Etymology of Diwan

The word Diwan (ديوان) comes from Pahlavi (Middle Persian) or Arabic. It first appeared in the 7 th century and has held different meanings since then.

Administration and offices
Under the Caliphate of Omar Ibn al Khattab (634-644), diwan comes to mean a register, then in a broader sense, a registration office for individuals or tribes who come to swell Muslim troops. The term’s meaning subsequently expanded to cover all of the ministries that deal with the major administrative functions of the State: the Chancellery (diwan al rasaïl), the Army (diwan al jaysh), the Treasury and the Customs Service. In spreading throughout the Islamic world and as far as India, a diwan came to designate all of the representative offices of the central administration. Under the Ottoman Empire, the divan (in Turkish) simply took on the meaning of central government with the Sultan at its head. It is both a council and a council room. By analogy, diwan can also mean the reception room, a place to smoke hookah or the furniture found in such a room. The latter meaning gave us the English word divan, a couch-like sitting furniture or a low modern bed, popularized in Europe in the 19 th century and found in boudoirs, coffeehouses or psychoanalysts’ consulting-rooms.

In the Arab world, and specifically in Palestine, the diwan refers to the council of the members of the same hamouleh (an enlarged family), and to the place dedicated to these meetings. Whether for a marriage, a bereavement, a sale, an inheritance or a dispute settlement, the diwan is the place – other than the family home – where common affairs are settled and in front of witnesses. As such, Diwan could not represent better the spirit of contact and discussion so dear to Diwan Voyage.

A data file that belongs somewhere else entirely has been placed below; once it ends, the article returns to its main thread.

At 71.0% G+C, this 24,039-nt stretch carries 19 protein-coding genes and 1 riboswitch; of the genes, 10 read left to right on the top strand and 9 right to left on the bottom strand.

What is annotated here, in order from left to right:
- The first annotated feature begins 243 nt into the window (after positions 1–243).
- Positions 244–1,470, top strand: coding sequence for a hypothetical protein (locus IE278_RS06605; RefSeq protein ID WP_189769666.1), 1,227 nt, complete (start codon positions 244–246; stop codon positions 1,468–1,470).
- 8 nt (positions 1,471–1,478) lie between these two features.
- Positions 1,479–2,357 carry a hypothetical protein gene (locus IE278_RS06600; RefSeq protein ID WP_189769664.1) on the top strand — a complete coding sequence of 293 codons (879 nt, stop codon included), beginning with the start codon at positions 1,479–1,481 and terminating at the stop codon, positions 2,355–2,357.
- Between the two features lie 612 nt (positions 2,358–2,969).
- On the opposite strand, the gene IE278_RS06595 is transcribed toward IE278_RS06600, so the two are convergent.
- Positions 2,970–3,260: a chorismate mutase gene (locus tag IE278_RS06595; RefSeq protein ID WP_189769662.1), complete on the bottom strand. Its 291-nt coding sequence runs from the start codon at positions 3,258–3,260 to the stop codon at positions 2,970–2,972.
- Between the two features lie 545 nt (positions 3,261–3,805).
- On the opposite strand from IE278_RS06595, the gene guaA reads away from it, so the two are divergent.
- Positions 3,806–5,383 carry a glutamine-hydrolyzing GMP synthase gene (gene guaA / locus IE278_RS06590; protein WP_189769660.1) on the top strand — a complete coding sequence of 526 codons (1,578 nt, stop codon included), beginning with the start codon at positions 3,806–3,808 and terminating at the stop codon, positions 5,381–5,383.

Mughal scribes at work, collecting Diwans (miniature by Daulat, 1610)

The family diwan: a place of hospitality and exchange
Finally, a Diwan is a poetry book – usually written in rhyme and sometimes in prose – or a volume of poems from different authors on the same theme. One of the best-known examples of such classical poetic work is the Diwan al Shams al Tabriz, written by Rumi in 13 th century. He was one of the Persian mystics who had the strongest impact on Sufism.
Within the context of the Orientalist movement in 19 th century Western Europe, diwan refers to the most famous volume of poetry, i.e. the West- Eastern Diwan, written by Goethe in 1819 and inspired by Ottoman classics.
Modern Palestinian poetry has perpetuated and renewed the tradition of oral poetry, elevating it to the rank of cultural resistance – the “I” of classical poetry has yielded to the “we” of a national collective identity. Mahmoud Darwish’s Diwan is one of the finest illustrations of this phenomenon.

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